Famous Journals: Anne Frank

Famous Journals: Anne Frank

Anne Frank received her first diary on her thirteenth birthday, 12 June 1942. She really wanted one, so her parents took her to the bookstore to choose which one she wanted. Anne didn’t actually really start writing in her diary until two days after her birthday. She hoped to become a famous writer or journalist, even when she doubted her abilities Anne knew all she wanted to do was write anyway. 

In the infamous diary Anne Frank wrote mostly in Dutch but throughout the diary you can find some German as well as English. Writing meant a great deal to Anne; she wrote “The nicest part is being able to write down all my thoughts and feelings; otherwise, I'd absolutely suffocate. ( 16 March 1944.) She found it the best way to vent.

A vast majority of her diary entries were made out to Kitty, a fictional character from a book that Anne Frank had read, written by a Dutch author, Cissy van Marxveldt. She started to make the entries out to Kitty on 21st September 1942 and thereafter. She made this change after reading one of the books in Cissy van Marxveldt’s series, where part of the book is written in the form of letters. Often people think that there is only one diary of Anne Frank, when in fact she had a small collection of notebooks in which she wrote entries. 

The last entry made in her “original” diary was dated 5th December 1942, by that point she had been hiding in the secret annex for around 5 months, while the diary was not completely filled she considered it so. She did however go back to this diary and added entries at later dates, such as the entries added on 2nd May 1943 and on 22nd January 1944.

She did continue her writing in other notebooks, which were given to her by her sister as well as the helpers. The notebooks she had written in during 1943 did not, unfortunately, survive the lengths of time, however the two notebooks from 1944 have: one covers the period from 22nd December 1943 - 17th April 1944 and the other from 18th April 1944 - 1st August 1944, 3 days before her and her family were arrested. However, her rewritten versions of her writing during 1943 have.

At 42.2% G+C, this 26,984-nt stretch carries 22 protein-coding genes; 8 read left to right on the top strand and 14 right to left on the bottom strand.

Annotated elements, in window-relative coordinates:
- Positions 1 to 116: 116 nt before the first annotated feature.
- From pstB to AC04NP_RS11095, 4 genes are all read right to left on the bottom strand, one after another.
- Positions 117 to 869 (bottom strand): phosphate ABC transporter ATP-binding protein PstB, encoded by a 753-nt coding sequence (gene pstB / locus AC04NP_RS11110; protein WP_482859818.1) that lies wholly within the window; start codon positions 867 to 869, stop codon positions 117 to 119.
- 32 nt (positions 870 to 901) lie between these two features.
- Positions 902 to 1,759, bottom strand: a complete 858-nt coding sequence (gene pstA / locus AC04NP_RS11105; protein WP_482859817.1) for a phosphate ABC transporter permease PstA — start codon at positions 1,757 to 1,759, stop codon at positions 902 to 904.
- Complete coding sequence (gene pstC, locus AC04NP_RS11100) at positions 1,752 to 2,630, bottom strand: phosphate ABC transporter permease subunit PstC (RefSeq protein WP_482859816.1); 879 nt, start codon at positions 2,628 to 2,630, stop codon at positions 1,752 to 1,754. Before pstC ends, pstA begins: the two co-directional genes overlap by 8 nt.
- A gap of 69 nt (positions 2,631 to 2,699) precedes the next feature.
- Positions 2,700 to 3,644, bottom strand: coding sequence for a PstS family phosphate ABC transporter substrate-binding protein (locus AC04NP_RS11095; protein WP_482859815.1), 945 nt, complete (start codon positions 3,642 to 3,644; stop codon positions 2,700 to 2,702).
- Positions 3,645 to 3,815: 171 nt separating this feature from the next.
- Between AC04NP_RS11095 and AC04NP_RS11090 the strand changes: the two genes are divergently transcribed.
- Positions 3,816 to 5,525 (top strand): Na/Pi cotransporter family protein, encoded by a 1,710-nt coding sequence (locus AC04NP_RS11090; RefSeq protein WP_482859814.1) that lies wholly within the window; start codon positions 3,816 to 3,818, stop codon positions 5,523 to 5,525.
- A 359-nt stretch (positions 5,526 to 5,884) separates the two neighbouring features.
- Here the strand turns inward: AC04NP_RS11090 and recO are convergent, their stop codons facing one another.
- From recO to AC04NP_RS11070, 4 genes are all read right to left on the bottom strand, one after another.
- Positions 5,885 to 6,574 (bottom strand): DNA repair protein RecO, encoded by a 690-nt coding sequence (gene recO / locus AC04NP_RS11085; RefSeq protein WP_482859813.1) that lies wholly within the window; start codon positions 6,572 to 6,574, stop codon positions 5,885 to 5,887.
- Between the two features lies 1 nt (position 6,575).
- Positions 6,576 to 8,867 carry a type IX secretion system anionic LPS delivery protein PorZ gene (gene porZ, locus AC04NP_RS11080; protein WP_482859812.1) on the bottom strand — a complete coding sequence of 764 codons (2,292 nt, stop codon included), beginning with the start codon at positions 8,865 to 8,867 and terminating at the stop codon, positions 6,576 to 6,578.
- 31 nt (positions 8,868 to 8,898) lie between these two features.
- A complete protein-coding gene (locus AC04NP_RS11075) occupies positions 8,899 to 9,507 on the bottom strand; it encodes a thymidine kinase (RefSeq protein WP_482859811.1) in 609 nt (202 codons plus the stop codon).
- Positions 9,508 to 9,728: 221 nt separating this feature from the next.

Anne was inspired by an appeal on the radio from Dutch minister Bolkestein, He asked people to hang on to important documents, so that it would be clear after the war what they all had experienced. She wanted to publish a book about her time in hiding; she came up with the title: Het Achterhuis, or The Secret Annex. She started working on this project from 20th May 1944, she wrote the text for this all on separate sheets of paper, filling more than 215 sheets of paper. Anne rewrote some of her previous diary entries and added new one to make up her “book”. She focused on the time between 12th June 1942 to 29th March 1944 to base her experiences from.

While Anne used her diary as inspiration and a template to write her book there are many differences between the two. When Anne looked back at her first diary she was extremely critical and rewrote a majority of her entries.

Unfortunately, Anne never got to see the success of not only her book, but all of her writings. She passed away after 6 or 7 months in the Bergen-Belsen concentration camp due to exhaustion. Her diaries were found by helpers Miep Gies and Bep Voskuijl, who stored them until giving them to Anne Frank's father Otto.

Upon receiving his daughter’s work Otto worked to publish not only Anne’s book but also all the letters she had written alongside them. The Secret Annex was published on 25 June 1947. Otto compiled the book from Anne's rewritten version, her original diary texts and some of her short stories. He also corrected the language errors in Anne's texts.

In 1986, a scientific edition of Anne's texts was published. This edition presents Anne's diary text, her rewritten version, and Otto Frank’s version on the same page. This shows clearly how Anne changed the original texts, which choices Otto Frank made, and what he adapted, omitted, or changed.

Some of Anne Frank’s other books were called:

  1. Tales. Anne wrote 34 tales. About her schooldays, things that happened in the Secret Annex, or fairy tales she invented herself.
  2. The Book of Beautiful Sentences. These were not her own texts, but sentences and passages she copied from books she read in the hiding place. Her father inspired her to do so.
  3. Cady’s Life. This is the title of the novel Anne attempted to write. She quit after a few chapters.
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